INFLATION: the challenge of archetypal possession

Jan 14, 2021

A cartoonish photo graphic shows a business man wearing a golden crown, illustrating the concept of psychological Inflation.

Inflation applies to balloons, economics–and psychology. Jung defined it as being seized by archetypal energy resulting in “a puffed up attitude, loss of free will, delusion, and enthusiasm for good and evil alike.” Inflation is more than a “swelled head” because the influx of unconscious contents leads to identification with god-like powers.

In Greek myth Phaeton became inflated when the sun god, Helios, acknowledged him as his son. Phaeton then asked to drive his father’s chariot, pulling the sun across the sky. He could not control the powerful horses, scorched the earth, and was killed. Arrogating god-like powers to oneself eclipses self-awareness and disaster ensues. Inflation can be expressed outwardly as power-seeking grandiosity or inwardly as self-sacrificing suffering. It is present in unrealistic risk-taking, frenzied creativity, spiritual illusions, the entitlement of toddlers and teens, and in collective excesses. Mobs are inflated, flouting the constraints of civilization, culture, and common sense. The antidote to inflation is humility, service, and love.

 Here’s the dream we analyze:

“Midway up a mountain I tried to get rid of my son, who was the size of a baby Yoda. My last attempt was to throw him into water in hopes it breaks and he freezes to death. He gets close a few times but always comes back to me. At this time I hear a woman in the distance yelling, telling me to stop and saying she would help and asking for my number. I ignore her and decide I better just grab my son and head up the mountain. I put him under my shirt as he hugs my chest — he is freezing but warming up quickly. The last half of the mountain has a huge canvas sheet over it colored yellow, black and orange. I grip it with my hand and climb up. It’s hard and at no point does it ever ease up. My muscles are burning and I’m losing strength. When I’m near the edge to get to the top I have to give everything to get up top. I almost fell but I did make it. Once up I find a hidden compartment that has food and water. I rest before we descend. The lady made it up and she has a guy with her. She asked if I used the canvas to make it up. I said yes…she replied it’s beginning to tear so she didn’t use it. I showed her the compartment. She began talking about descending and not using the zipline to make it down this time. I tell her I need to practice ascending and descending vertically more.”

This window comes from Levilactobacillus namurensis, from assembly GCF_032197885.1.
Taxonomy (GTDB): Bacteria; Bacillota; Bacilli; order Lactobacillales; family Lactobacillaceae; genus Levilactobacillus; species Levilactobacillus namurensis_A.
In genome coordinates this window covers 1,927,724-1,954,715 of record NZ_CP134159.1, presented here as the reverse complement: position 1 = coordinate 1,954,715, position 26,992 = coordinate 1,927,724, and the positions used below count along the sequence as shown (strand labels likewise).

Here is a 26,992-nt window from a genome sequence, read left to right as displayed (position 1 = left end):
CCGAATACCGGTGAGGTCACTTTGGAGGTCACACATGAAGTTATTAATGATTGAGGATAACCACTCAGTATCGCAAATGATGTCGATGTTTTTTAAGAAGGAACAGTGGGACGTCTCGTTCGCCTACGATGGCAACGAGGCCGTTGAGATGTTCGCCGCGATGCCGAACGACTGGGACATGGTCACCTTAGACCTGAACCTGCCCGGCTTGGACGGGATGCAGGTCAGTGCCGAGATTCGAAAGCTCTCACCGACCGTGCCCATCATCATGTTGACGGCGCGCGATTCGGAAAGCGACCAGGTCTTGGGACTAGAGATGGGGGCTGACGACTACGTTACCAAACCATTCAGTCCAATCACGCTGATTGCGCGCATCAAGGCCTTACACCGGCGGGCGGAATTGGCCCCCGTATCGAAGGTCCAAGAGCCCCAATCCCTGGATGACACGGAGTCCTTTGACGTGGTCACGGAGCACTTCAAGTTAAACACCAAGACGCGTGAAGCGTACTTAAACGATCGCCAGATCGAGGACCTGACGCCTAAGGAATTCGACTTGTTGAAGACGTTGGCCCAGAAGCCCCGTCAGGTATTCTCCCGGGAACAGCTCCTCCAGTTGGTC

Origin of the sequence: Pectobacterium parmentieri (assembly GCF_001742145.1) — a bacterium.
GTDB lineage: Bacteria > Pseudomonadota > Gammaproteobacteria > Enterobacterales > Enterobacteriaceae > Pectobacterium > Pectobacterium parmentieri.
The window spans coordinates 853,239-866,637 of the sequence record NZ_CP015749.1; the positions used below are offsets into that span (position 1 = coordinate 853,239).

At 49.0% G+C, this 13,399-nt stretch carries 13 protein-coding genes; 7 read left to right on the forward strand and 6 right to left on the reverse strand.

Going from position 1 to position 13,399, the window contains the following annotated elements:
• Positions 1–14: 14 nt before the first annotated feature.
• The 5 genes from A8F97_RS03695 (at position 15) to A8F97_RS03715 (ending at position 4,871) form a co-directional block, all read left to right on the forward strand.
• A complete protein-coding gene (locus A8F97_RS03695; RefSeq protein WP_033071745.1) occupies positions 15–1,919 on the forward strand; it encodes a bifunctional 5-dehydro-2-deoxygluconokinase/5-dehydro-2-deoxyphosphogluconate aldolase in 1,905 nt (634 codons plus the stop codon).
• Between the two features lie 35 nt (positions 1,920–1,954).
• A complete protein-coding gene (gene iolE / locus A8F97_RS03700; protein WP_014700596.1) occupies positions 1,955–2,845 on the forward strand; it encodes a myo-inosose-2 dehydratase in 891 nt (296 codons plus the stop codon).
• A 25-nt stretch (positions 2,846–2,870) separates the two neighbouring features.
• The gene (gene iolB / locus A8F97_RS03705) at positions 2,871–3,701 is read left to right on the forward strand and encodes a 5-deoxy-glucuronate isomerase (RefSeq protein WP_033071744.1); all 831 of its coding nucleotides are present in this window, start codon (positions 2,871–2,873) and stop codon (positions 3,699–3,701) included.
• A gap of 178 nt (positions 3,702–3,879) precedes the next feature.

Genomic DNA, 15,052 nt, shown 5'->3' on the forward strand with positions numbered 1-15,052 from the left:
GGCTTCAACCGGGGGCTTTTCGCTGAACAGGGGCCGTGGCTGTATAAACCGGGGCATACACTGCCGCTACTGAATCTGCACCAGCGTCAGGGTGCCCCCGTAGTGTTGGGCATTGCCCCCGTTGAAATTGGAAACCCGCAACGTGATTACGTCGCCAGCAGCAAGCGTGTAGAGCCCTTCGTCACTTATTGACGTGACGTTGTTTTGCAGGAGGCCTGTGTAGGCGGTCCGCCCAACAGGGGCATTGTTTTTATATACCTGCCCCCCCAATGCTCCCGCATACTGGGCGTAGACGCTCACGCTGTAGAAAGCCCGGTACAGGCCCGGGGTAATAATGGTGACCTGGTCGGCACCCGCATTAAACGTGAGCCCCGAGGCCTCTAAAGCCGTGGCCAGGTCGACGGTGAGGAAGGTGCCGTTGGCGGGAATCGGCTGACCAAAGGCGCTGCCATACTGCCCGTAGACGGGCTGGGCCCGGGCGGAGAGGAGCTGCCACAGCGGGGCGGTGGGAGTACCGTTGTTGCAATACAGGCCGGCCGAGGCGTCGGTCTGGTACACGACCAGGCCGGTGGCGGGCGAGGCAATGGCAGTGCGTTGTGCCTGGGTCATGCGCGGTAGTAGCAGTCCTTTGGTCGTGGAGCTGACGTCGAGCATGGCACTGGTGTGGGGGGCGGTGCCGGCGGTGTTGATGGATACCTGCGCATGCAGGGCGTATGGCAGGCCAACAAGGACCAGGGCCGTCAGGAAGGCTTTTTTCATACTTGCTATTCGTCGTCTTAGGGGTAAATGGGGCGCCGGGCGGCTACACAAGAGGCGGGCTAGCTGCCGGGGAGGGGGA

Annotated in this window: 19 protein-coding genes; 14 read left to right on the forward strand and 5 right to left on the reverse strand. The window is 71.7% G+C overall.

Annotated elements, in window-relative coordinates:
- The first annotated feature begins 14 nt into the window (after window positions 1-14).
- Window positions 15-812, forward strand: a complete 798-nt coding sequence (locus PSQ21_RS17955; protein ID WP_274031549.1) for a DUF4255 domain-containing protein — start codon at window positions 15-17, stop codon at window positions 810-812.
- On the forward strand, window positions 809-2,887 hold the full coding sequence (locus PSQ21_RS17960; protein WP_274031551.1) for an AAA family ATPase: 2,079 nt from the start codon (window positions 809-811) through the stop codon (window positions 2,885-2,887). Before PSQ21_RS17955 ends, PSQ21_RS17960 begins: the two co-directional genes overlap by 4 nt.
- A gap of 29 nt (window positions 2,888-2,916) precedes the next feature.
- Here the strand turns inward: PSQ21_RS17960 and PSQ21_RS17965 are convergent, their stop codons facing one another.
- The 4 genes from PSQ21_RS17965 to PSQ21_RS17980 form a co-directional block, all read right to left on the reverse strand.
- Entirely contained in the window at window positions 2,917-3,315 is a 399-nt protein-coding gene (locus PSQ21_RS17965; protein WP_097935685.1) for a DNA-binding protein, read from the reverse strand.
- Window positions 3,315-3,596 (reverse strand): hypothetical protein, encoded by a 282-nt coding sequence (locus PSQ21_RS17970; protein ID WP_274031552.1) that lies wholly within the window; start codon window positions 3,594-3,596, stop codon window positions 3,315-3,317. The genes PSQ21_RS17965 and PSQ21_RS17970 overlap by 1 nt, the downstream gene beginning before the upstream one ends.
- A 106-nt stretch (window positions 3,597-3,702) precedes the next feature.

Learn to Analyze your own Dreams:  https://thisjungianlife.com/enroll/


  1. Jim

    I enjoyed his episode. I was thinking of Jung’s essay, Wotan (1936), about this destructive power being unleashed in Germany. And now Berserkers (one in Nordic style) have descended on Washington. Perhaps there is more to come. As Jung noted, when an inner dynamic is not recognized as such, it will happen outside as Fate. The inflation/inferiority tension has broken into the open perhaps guided by the Pandemic stress and economic dislocations.

  2. James

    I needed this episode as I continue to try to understand what is going on. Thank you. Would it bee possible to have the citations of thee Jung quotes posted?

    • Jim

      You might consider “Wotan” and “After the Catastrophe” (1945) both of which can be found in Volume 10 of the Collected Works, Civilization in Transition.

  3. Aleksandr Podgaets

    A thought that someone has a puffed up attitude might might lead to breaking one’s personal boundaries which in turn might burst her bubble

    If she’s bouncy and uplifting she’ll be all right of course. Resilience helps. On the other hand, stretchy moral helps, too – to each their sphere of interest

    I prefer lighter side of things. I like ladies being in the bubble and feeling swell


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